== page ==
Work exchange is an excellent way to travel the world on a frugal budget. I’ve had numerous positive interactions with hosts and many successful stays around the U.S. One of the keys to an enjoyable stay is preparation.
Here are some factors that are crucial to consider before committing to a work exchange:
Scheduling is numero uno. Most hosts expect 20-25 hours of work a week. In my opinion anything over that is taking advantage of a traveler. If you’re staying at a place with more than one person ask if there are different shifts and make sure the start and end times work for you. Don’t try to force yourself into becoming a morning person if you’re a night owl, chances are both you and you’re host will become flustered.
Continue reading What You Should Know Before You Start A Work Exchange?
Traveling is only expensive when you make it. If you want to travel and you’re willing to forgo a little luxury and put it in a bit of work then the world really can be your playground, after airfare of course. Work exchange is exactly what it sounds like, a bit of work in exchange for room/board and the opportunity to explore somewhere new. Here are three reputable websites that can help get you started on your next adventure.
Continue reading How To Travel When You’re Broke With Work Exchange
I didn’t think this was proper to write from the beginning. Tonight is the last night of the first leg of my journey. I’ve spent the last two weeks at Alpha Farm. An intentional community located in Deadwood, Oregon. Population 294. I’m currently sitting in the living room of a one hundred year old farmhouse. I’m tending to the fire as an Alpha member plays piano. I thought it was fitting that “When you wish upon a star” should play as I’m writing this. I don’t think I put enough wood in. Fixed. I confess, I was going to read a book but I found the music inspiring. That happens a lot here. From here on out I’ll probably post more often, but that wasn’t right here. In fact that is the complete antithesis of the vibe here.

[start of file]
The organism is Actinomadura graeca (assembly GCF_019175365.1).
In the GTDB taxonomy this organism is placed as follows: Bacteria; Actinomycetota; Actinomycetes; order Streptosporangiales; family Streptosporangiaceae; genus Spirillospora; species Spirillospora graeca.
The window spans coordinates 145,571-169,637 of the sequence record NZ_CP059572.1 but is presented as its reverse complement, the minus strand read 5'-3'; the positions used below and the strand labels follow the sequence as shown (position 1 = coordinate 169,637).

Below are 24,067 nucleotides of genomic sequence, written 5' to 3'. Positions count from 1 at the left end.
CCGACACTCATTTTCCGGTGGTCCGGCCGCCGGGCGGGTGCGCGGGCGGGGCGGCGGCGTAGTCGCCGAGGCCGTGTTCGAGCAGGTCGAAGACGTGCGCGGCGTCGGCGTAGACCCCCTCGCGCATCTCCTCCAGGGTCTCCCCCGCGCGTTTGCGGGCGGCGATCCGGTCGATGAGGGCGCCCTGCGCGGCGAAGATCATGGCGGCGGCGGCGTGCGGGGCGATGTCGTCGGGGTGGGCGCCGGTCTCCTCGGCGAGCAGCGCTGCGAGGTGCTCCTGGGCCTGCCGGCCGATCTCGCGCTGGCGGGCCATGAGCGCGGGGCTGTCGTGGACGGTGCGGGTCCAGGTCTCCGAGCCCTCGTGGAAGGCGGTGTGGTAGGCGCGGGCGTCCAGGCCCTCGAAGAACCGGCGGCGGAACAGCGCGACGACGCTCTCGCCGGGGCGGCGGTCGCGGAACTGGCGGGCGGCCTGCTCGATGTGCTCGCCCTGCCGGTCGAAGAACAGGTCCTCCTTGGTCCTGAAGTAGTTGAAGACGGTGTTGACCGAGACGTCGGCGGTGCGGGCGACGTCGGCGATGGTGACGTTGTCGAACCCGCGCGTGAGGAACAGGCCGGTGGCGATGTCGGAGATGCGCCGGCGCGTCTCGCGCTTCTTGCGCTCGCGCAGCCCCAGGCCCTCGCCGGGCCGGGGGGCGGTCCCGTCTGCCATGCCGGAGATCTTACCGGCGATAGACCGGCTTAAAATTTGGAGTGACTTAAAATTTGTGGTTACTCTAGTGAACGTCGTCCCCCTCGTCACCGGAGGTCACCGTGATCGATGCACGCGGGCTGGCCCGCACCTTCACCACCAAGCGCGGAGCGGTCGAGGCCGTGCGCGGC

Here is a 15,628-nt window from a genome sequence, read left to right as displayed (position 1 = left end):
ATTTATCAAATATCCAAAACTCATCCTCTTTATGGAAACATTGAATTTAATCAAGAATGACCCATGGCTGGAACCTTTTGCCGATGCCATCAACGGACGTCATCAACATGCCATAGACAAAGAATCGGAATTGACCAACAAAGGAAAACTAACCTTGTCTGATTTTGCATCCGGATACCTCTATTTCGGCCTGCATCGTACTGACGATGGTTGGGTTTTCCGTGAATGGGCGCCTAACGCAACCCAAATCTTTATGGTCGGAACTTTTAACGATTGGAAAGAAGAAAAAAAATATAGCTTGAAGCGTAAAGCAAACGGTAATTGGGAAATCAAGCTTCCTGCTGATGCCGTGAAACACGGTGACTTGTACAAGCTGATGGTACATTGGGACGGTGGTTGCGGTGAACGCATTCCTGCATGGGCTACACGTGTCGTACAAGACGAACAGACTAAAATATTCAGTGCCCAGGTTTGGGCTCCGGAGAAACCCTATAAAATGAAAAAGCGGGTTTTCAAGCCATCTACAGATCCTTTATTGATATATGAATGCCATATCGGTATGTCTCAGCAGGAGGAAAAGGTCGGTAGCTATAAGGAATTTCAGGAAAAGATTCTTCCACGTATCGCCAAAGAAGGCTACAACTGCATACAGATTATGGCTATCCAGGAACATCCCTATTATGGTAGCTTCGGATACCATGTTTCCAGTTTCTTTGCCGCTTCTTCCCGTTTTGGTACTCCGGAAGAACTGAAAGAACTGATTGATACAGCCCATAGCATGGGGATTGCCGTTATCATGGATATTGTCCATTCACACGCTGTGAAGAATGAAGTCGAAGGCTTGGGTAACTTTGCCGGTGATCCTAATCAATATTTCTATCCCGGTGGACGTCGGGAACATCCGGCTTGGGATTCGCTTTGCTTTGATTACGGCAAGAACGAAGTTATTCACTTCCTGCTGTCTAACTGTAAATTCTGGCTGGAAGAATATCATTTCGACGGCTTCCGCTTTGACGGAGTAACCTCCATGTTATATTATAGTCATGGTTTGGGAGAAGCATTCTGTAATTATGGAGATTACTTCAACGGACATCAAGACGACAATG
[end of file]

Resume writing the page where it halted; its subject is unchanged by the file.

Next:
It’s March 23rd, I know the publishing date says September 1st but it’s March 23rd. Most of the residents here have retired to their rooms. People sleep fairly early around here. It was one of the first things that I’ve become accustomed to since my arrival last Thursday night. I arrived shortly after dinner. Caroline, the last founder of Alpha Farm who remains here and another member, we’ll call him Bill, picked me up from the Eugene, Oregon airport. At fifty miles way it’s the nearest major city. My flight hadn’t come in on time and they were kind enough to wait for me.
On the plane I was in absolute awe looking down upon the mountains. I flew in during a storm so I was somewhat disappointed that I didn’t get to see Crater Lake from above. That disappointment quickly faded on the drive in. We were now “in” the mountains. Deadwood is in the coastal region so most of the locals refer to them as hills. Compared to these hills the ones I was accustomed to were children, babies. Tiny natural waterfalls poked out of trees covered in moss. There were shades of green that I had never seen outside before. I saw lamas that weren’t lamas (alpacas) and asked nonstop questions about the wildlife. I was so entranced by the scenes around me that it pained me to have to glance at my phone and converse with my mother who was texting me non-stop as I explained to her that my cellphone service would soon cut out.
We arrived at dinner time and I quickly said hello to everyone. It would take me a couple of days to learn everyone’s names. Though the number is everchanging there were ten permanent members, one extended visitor, and two short term visitors when I arrived. A short term visitor can be here for a couple of days to a couple of months. An extended visitor can remain for several months either living here temporarily or in the process of an internship to become an official resident. Dinner was brought out onto the table. It was curry, millet, and salad. A circle was formed around the table and I was a bit confused as everyone began to hold hands. Why are we holding hands? Are we doing grace? I didn’t think there was organized religion here. We held hands for several very long seconds and then my eyes widened as everyone began to kiss hands. Later that night I’d find a pamphlet in my room that explained the nightly ritual and how we kissed hands from left to right. Or right to left, I never did get it right. It was to show our appreciation for each other and to thank those who labored over our meal.
Continue reading My first experience visiting in an Intentional Community – Alpha Farm Part One